## Generate Single-Precision C Code at the Command Line

This example shows how to generate single-precision C code from double-precision MATLAB® code at the command line.

### Prerequisites

To complete this example, install the following products:

• MATLAB

• MATLAB Coder™

• Fixed-Point Designer™

• C compiler

You can use `mex -setup` to change the default compiler. See Change Default Compiler.

### Create Code Files

1. In a local, writable folder, create a function `ex_2ndOrder_filter.m`.

```function y = ex_2ndOrder_filter(x) %#codegen persistent z if isempty(z) z = zeros(2,1); end % [b,a] = butter(2, 0.25) b = [0.0976310729378175, 0.195262145875635, 0.0976310729378175]; a = [1, -0.942809041582063, 0.3333333333333333]; y = zeros(size(x)); for i = 1:length(x) y(i) = b(1)*x(i) + z(1); z(1) = b(2)*x(i) + z(2) - a(2) * y(i); z(2) = b(3)*x(i) - a(3) * y(i); end end ```
2. Create a test file, `ex_2ndOrder_filter_test.m`, to exercise the `ex_2ndOrder_filter` algorithm.

It is a best practice to create a separate test script for preprocessing and postprocessing such as:

• Setting up input values.

• Calling the function under test.

• Outputting the test results.

To cover the full intended operating range of the system, the test script runs the `ex_2ndOrder_filter` function with three input signals: chirp, step, and impulse. The script then plots the outputs.

```% ex_2ndOrder_filter_test % % Define representative inputs N = 256; % Number of points t = linspace(0,1,N); % Time vector from 0 to 1 second f1 = N/2; % Target frequency of chirp set to Nyquist x_chirp = sin(pi*f1*t.^2); % Linear chirp from 0 to Fs/2 Hz in 1 second x_step = ones(1,N); % Step x_impulse = zeros(1,N); % Impulse x_impulse(1) = 1; % Run the function under test x = [x_chirp;x_step;x_impulse]; y = zeros(size(x)); for i = 1:size(x,1) y(i,:) = ex_2ndOrder_filter(x(i,:)); end % Plot the results titles = {'Chirp','Step','Impulse'} clf for i = 1:size(x,1) subplot(size(x,1),1,i) plot(t,x(i,:),t,y(i,:)) title(titles{i}) legend('Input','Output') end xlabel('Time (s)') figure(gcf) disp('Test complete.')```

### Determine the Type of the Input Argument

To determine the type of the input argument `x`, use `coder.getArgTypes` to run the test file `ex_2ndOrder_filter_test.m`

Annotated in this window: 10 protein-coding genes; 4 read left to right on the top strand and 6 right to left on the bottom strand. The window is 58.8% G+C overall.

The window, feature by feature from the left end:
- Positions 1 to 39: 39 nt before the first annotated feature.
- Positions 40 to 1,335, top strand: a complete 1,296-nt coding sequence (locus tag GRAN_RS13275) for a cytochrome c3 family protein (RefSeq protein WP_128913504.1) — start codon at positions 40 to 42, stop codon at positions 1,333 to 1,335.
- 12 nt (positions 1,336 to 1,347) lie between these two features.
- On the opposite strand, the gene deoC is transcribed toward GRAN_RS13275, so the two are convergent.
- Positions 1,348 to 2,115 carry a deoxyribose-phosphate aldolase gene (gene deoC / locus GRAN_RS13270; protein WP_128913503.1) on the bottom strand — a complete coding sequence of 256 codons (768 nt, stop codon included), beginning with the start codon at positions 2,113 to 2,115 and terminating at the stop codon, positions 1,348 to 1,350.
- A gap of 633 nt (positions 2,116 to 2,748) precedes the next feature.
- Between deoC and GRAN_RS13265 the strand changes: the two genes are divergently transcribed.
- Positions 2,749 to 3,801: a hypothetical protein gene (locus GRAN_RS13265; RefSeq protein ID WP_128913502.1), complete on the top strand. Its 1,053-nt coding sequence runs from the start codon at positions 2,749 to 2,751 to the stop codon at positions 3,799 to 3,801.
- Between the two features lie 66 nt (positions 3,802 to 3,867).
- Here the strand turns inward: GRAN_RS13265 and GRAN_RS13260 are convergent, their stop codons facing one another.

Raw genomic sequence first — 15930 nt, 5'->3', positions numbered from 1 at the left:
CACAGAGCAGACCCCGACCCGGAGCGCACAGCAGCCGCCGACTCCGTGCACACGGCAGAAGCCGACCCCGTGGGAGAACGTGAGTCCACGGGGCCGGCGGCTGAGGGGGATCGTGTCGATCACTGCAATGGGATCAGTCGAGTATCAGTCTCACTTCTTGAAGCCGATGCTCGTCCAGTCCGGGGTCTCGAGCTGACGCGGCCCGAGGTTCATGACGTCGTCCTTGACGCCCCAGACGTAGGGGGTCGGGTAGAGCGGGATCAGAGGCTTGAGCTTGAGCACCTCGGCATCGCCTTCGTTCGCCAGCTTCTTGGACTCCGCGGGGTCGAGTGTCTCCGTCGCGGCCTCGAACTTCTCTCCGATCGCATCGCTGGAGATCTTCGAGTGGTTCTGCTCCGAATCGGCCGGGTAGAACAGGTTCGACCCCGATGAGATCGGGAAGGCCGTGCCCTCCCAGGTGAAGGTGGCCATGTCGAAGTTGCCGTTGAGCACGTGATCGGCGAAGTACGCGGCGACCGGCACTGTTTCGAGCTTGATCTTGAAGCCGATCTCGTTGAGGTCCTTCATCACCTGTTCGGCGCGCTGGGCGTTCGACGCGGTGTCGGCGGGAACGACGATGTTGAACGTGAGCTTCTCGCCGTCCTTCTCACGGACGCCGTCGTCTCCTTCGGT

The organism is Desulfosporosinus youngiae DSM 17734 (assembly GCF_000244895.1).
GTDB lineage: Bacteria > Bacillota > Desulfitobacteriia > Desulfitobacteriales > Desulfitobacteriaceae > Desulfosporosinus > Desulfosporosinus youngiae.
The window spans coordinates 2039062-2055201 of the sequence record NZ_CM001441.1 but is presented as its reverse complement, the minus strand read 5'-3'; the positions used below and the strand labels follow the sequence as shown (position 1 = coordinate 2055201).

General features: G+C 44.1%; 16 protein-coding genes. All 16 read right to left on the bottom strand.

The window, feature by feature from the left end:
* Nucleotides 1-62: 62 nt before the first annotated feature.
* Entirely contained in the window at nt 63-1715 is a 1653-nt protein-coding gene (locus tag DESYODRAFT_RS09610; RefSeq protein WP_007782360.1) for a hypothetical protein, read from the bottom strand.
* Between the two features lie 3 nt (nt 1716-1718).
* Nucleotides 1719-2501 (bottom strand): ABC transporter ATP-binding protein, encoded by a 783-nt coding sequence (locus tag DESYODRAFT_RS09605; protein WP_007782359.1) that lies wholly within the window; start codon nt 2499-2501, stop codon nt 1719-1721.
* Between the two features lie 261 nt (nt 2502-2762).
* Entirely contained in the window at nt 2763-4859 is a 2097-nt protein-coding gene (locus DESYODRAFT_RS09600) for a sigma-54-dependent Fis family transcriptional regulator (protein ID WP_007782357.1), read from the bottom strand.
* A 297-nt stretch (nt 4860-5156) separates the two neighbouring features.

```types = coder.getArgTypes('ex_2ndOrder_filter_test', 'ex_2ndOrder_filter'); ```

The test file runs and displays the outputs of the filter for each of the input signals. `coder.getArgTypes` determines that the input type of `x` is 1x256 double.

### Generate and Run Single-Precision MEX to Verify Numerical Behavior

1. Before you generate single-precision C code, generate a single-precision MEX function that you can use to verify the behavior of the generated single-precision code. To indicate that you want the single-precision MEX code, use the `-singleC` option.

`codegen -singleC ex_2ndOrder_filter -args types -report`

During MEX generation, the code generator detects single-precision conversion issues. Before you generate C/C++ code, fix these issues. This example does not have single-precision conversion issues.

The generated MEX accepts single-precision and double-precision input. You can use the same test file to run the double-precision MATLAB function and the single-precision MEX function. You do not have to modify the test file to call the single-precision MEX function.

2. Run the test file `ex_2ndOrder_filter_test.m`. This file calls the double-precision MATLAB function `ex_2ndOrder_filter.m`.

`ex_2ndOrder_filter_test`

3. The test file runs and displays the outputs of the filter for each of the input signals.

4. Run the test file `ex_2ndOrder_filter_test`, replacing calls to the double-precision `ex_2ndOrder_filter` function with calls to the single-precision `ex_2ndOrder_filter_mex` function.

`coder.runTest('ex_2ndOrder_filter_test', 'ex_2ndOrder_filter')`
5. The test file runs and displays the outputs of the filter for each of the input signals. The single-precision MEX function produces the same results as the double-precision MATLAB function.

### Generate Single-Precision C Code

1. Create a code configuration object for generation of a C static library, dynamic library, or executable.

```cfg = coder.config('lib'); ```

2. To generate single-precision C code, call `codegen` with the `-singleC` option. Enable generation of the code generation report.

`codegen -config cfg -singleC ex_2ndOrder_filter -args {types{1}} -report`

### View the Generated Single-Precision C Code

To view the code generation report for the C code generation, click the View Report link.

In the Generated Code pane, click `ex_2ndOrder_filter.c`.

• Double-precision variables have type `float` in the C code.

• The index `i` is an integer.

### View Potential Data Type Issues

When you generate single-precision code, `codegen` enables highlighting of potential data type issues in the code generation report. If `codegen` cannot remove a double-precision operation, the report highlights the MATLAB expression that results in the operation.

Click the Code Insights tab. Expand Potential data type issues. The absence of double-precision operations indicates that no double-precision operations remain.